June 20, 2024 / 14 Sivan 5784 • Parshat Beha'alotecha
Issue 826
Dedicated in loving memory of Mrs. Miriam Friedman

On 14 Nisan, G-d commanded the people to observe Passover. However, some were ritually defiled and unable to participate. They complained about being left out, and in response, G-d informed Moses that whoever was unable to perform the Passover rituals on time should do so a month later, on 14 Iyar.

Numbers 9:1–14

Passover requires preparation, abstinence from leaven, and lasts for a week. The second Passover, in contrast, requires almost no preparation, no prohibition of leaven, and lasts for one day.

This is because at Passover – our annual rebirth as a people and as individuals – we begin life anew, with a clean slate. As such, we can follow the path of righteousness, ascending the ladder of spiritual growth by refraining from all evil and doing only good.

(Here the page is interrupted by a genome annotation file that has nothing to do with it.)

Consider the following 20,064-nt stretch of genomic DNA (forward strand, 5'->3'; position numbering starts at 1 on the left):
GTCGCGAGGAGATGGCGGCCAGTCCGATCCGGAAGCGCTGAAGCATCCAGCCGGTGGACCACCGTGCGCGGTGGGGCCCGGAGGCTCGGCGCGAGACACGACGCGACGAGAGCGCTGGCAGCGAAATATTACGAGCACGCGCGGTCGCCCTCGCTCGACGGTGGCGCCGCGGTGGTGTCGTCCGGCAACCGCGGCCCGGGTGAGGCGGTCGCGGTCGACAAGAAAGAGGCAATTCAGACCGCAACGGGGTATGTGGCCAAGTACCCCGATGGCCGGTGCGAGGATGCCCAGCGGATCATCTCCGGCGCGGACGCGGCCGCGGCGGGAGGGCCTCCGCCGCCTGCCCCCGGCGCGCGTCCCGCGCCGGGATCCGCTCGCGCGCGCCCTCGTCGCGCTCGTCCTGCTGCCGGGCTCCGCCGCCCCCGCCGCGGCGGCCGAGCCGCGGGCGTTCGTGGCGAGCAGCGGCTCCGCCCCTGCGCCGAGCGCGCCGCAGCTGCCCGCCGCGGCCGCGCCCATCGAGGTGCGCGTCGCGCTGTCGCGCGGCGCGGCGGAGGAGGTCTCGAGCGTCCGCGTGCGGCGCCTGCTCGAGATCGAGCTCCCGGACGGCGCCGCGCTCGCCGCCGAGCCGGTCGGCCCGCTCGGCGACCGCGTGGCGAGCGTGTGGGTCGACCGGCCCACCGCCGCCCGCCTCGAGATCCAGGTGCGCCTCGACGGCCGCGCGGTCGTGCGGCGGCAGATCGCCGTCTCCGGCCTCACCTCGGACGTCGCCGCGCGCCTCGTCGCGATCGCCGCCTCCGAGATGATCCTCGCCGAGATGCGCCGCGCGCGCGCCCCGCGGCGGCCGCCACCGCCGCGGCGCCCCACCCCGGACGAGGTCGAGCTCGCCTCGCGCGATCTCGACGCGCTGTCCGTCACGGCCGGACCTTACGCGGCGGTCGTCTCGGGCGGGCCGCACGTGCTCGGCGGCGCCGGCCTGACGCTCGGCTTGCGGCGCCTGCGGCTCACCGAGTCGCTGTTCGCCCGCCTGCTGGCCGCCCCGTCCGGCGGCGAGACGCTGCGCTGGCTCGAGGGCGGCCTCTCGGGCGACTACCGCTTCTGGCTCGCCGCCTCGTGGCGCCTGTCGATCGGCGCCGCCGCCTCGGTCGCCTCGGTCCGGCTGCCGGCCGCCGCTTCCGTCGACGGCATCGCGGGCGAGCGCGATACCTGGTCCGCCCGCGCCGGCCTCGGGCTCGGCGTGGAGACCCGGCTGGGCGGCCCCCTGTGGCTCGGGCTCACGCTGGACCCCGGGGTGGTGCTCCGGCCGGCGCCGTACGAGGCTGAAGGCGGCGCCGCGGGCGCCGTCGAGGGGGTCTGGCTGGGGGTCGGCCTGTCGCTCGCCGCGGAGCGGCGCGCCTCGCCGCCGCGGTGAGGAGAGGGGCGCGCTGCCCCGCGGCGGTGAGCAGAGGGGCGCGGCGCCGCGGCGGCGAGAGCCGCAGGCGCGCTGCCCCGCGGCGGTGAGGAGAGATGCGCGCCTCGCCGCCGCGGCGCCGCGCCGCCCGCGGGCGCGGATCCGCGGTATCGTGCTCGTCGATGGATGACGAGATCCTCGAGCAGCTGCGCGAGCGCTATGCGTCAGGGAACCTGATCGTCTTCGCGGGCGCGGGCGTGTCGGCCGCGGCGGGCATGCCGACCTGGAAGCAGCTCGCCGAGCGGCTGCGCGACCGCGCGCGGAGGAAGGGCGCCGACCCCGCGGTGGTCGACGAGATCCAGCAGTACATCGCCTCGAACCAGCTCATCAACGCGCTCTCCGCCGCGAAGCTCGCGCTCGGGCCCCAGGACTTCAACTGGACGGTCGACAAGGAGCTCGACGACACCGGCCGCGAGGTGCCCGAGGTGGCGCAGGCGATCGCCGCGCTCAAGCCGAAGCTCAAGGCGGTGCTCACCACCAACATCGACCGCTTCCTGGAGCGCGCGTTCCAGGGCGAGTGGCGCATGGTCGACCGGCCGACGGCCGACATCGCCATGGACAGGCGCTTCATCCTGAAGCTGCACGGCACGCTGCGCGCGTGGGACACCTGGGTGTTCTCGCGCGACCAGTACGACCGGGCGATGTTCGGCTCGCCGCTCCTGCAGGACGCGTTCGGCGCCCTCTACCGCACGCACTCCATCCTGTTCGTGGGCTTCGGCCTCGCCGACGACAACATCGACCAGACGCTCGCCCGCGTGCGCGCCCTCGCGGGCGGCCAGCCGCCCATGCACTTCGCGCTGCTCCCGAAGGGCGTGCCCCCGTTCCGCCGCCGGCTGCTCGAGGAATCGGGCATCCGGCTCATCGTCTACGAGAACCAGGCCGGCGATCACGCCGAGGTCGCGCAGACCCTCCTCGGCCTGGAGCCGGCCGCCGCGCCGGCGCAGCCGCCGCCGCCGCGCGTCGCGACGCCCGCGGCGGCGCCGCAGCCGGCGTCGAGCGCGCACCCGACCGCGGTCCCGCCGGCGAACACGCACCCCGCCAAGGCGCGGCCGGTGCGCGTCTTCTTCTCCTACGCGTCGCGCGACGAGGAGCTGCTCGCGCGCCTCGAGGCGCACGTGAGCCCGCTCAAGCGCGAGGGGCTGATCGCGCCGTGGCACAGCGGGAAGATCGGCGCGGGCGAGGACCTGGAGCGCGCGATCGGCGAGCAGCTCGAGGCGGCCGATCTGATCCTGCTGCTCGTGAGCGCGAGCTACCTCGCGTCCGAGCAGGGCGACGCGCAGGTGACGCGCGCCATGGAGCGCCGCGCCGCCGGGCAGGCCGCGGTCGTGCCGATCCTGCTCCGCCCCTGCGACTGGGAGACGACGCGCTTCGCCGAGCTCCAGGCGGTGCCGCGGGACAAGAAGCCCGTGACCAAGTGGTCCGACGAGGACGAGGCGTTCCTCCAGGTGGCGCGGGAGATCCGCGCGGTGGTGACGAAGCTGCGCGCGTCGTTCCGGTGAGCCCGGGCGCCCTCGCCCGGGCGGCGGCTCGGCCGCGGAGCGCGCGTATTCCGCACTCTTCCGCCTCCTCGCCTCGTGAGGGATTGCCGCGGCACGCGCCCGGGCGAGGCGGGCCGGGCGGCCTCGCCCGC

The second Passover, in contrast, is the path of repentance. Repentance occurs as a sudden inspiration, and therefore does not entail extensive preparation. Repentance is a humbling admission of fault, and therefore leaven and the inflated egocentricity it represents are not threats. Finally, repentance is a radical departure from our previous, flawed behavior, which occurs in an instant and is therefore celebrated for only one day.

In the dynamics of spiritual life, we are sometimes on the path of righteousness and sometimes on the path of repentance, and should therefore become expert at following both.

--Daily Wisdom Volume 3